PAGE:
Does Meal Planning Really Help?

A Word About Wholefoods series**This post is part of the “A Word About Wholefoods Series”. Click here to see the first post and links to other posts in the series.

So today I’m asking the question: does meal planning really help?

In a word, yes! But I will go into a bit more detail.

I just wanted to share with you all a little about how I first got into meal planning and how it has affected our lifestyle, saving us a lot of time, money, and food waste.

I am definitely not a natural meal planner. My mother taught me some wonderful skills in cooking, especially when it came to creativity. I am not really a ‘recipe-follower’, and have always tended to just open the fridge and see what I could throw together from ingredients in there.

This is not a bad thing. In fact, towards the end of each month, or when I’ve got a ‘leftovers’ or blank night in my meal plan (more on that later), that is what I do, and it serves me very well!

But when I was at university and cooking for myself, this was the only way I knew. I would walk into the supermarket on at least a weekly basis (often needing to go back during the week for what I’d forgotten), pick up a basket, and grab whatever took my fancy. I thought very little about what I would make, just picked up what I thought I would like and brought it home.

When I started being aware of how much this way of shopping and cooking was costing me, I asked around, and found I was in awe of a friend of mine who revealed how little her food shopping cost her. When I dug a little deeper, I discovered her secret, although it would be a little while yet before I would be able to bring myself to try it properly: meal planning.

Every week, she would sit and write her meals for the week ahead, make a list of all the ingredients she would need for those meals, and buy only what was on her list when she shopped! I convinced myself it just wasn’t for me, but she was spending half of what I was on food, so I eventually came round after university when I was looking at my tiny salary and wondering how I could make it work.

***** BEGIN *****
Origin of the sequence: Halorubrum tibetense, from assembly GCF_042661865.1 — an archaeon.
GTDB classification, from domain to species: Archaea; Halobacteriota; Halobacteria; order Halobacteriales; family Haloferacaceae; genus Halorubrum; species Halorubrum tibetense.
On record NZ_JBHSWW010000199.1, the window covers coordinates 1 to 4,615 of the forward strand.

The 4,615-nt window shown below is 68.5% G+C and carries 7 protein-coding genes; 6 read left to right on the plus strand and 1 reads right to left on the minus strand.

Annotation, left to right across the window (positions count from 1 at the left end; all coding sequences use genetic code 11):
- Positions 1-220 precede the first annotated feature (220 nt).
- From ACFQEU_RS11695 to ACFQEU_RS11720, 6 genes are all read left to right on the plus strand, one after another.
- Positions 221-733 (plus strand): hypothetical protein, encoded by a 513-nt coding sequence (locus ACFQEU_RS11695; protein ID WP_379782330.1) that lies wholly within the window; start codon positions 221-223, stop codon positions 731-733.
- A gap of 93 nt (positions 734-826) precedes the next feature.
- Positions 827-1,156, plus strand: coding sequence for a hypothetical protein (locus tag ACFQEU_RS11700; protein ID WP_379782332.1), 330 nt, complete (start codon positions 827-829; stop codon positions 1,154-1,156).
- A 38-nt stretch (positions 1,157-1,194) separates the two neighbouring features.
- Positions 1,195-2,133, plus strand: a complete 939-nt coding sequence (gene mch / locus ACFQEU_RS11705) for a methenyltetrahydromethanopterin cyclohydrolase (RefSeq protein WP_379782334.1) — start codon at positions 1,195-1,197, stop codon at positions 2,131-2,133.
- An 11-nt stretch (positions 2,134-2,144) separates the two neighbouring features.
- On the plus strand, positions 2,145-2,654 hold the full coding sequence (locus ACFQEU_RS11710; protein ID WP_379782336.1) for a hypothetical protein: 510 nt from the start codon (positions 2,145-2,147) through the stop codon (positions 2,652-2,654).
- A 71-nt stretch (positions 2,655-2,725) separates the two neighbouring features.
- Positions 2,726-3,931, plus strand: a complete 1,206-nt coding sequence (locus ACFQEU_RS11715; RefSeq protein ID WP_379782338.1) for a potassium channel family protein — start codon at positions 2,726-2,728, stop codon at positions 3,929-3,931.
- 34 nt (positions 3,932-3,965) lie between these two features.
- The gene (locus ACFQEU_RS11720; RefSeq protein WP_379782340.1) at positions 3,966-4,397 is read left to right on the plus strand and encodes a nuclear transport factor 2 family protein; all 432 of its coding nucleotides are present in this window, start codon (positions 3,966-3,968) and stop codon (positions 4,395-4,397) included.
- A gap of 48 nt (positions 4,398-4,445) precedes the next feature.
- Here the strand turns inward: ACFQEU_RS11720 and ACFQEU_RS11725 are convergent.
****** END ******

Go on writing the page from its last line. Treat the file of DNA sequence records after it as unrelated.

It took a lot of trial and error, because I believe meal planning can look very different for different people. I have tried weekly, fortnightly and monthly planning (we now always use monthly as it saves us the most money). I have tried once-a-month freezer cooking, batch cooking, slow cooking, and many more. It would take a long time to run you through all of these, but I wanted to share what we use, what works for us, and I will include links to some good articles about different ways as well.

Does Meal Planning Really Help?Meal planning for me is still a work in progress, but over the last couple of years, I feel I have found what works best for us where we are at the moment. For us, that means setting aside an hour or two at the end of the month to sit down with Pinterest, recipe books, our family favourite recipes, and lists of seasonal items, and plan our dinners for the whole month ahead. This works for us, and has saved a lot of time in the long run (as well as last-minute trips to the shops), but when I first started as a single working girl, I found that planning lunches and dinners on a weekly basis worked best.